and a top player's emotional reaction. you're watching "cbs this moing." >m emotion reacon. you're watching "cbs this morning." i don't wanto live with the unceainties of h c. or wonder whether i should seek treatment. i am ready. y for 12 weeks. certain patients... ...can be cured with just 8 weeks of harvoni. harvoni is a simple treatment regimen that's been prescribed to more than a quarter of a million patients. tell your doctor if you' had a liver transplant, other liver or kidney problems, hiv, or any other medical conditions, and about all the medicines you take including herbal supplements. taking amiodarone with harvoni may cause a serious slowing of your heart rate. common side effects of harvoni may include tiredness, headache and weakness.
carlsen. after seven straight, karjakin won yesterday played in new york. clearly upset, carlsen refused to participate in a news conference afterwards. >> he don't want us to -- to make a draw. it was a big, big day. e. e than $1 million ist >> wow. he was clear visibly upset, charlie. intereing what happens next. jon stewart says "the daily sh" wh he knolm how to do, ahead, inside runf his nearly 17-year satirical and whye has reservations about its popularity.
to snow i'm britt moreno. thanks for joining us. and jamie is live ingesee. jae, howreheroadout there? >> reporter: you know, nothing like we saw at the eisenhower tunnel. in fact, i'm surpriseat traffic is n more backed up bulook atthe sibility. there is just incredible. this is something weat ve, se ain,asa trd all are along i-70 a some of the higher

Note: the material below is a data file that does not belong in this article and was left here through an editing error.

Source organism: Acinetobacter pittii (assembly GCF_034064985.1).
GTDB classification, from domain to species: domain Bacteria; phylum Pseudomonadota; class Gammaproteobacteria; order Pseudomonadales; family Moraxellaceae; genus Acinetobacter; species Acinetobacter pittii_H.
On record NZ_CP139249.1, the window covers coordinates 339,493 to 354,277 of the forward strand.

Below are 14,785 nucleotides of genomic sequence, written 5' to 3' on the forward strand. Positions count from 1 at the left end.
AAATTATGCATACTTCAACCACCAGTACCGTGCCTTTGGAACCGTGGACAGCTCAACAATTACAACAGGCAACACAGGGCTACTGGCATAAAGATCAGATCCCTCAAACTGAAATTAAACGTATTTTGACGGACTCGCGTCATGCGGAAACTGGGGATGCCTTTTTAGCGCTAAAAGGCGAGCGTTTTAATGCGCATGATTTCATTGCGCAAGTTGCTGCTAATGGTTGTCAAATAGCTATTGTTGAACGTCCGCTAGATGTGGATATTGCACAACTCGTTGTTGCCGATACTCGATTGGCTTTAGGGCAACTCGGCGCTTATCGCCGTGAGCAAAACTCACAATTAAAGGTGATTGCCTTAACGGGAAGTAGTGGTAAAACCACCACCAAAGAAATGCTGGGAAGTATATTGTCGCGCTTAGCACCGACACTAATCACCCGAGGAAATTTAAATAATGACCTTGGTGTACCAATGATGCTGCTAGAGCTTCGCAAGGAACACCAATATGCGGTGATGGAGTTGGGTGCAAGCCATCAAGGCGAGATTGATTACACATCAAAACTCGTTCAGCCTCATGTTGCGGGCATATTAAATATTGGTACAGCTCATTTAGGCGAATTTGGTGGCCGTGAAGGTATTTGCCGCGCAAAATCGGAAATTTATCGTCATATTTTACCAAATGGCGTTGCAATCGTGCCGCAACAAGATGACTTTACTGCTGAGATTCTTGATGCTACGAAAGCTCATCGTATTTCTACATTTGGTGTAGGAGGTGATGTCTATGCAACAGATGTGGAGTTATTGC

especial given the w visilityhe. soke iteasy. fis hasnbacked up t but i inwith as it go it ca lyget wo britt, back . >> jamie, thank you so much for being on weather duty for us. let's get over to joel who is watching the rds and all thp whave camin quite the is a lile glih in e system higham and s om the mile it le to drive in colorado if you'rivin denver. al suddenthgsswch. ay, and for you. bepared for widriving conditions, not only in e high country but in town where it is wet and getting a lot of splash-back as well. ale little accident as you travel along i-25 at colorado. we have another one along i-70. right near colorado. in that westbound direction. and it just becoming a tough drive across the denver metro
welce back. look can at downtown denver through the camera. the snow has finally arrived in downtown denver. it is showing up very well on doppler 4,000. you can see all of thrain now changing over to snow. we've got snow around denver, all the wawn and it changes over to rain once you get through pueblo. a lot of moisture all over the eastern colorado. beneficial moisture at that. and high today, later, we should make it to 43. we may see some glimpses of the sun later tomorrow. the sun will come back and 50s by afternoon. 48 for thanksgiving.
,, two seconds. from 75. he got it. >> i don't think he got it off in time. >> it was late, buthe shot was still nice. >> that's incredible. making incredible shots is nothg new for ste curry. in yesterday's game against indiana, curry hoisted one up about 70 feerom the baskets in attempt to beat the halftime buzzer. it went in, as you can see, but fans, the warriors beat the pacers 120-83. that's almost 40 points. >> doesn't count when it looks that pretty.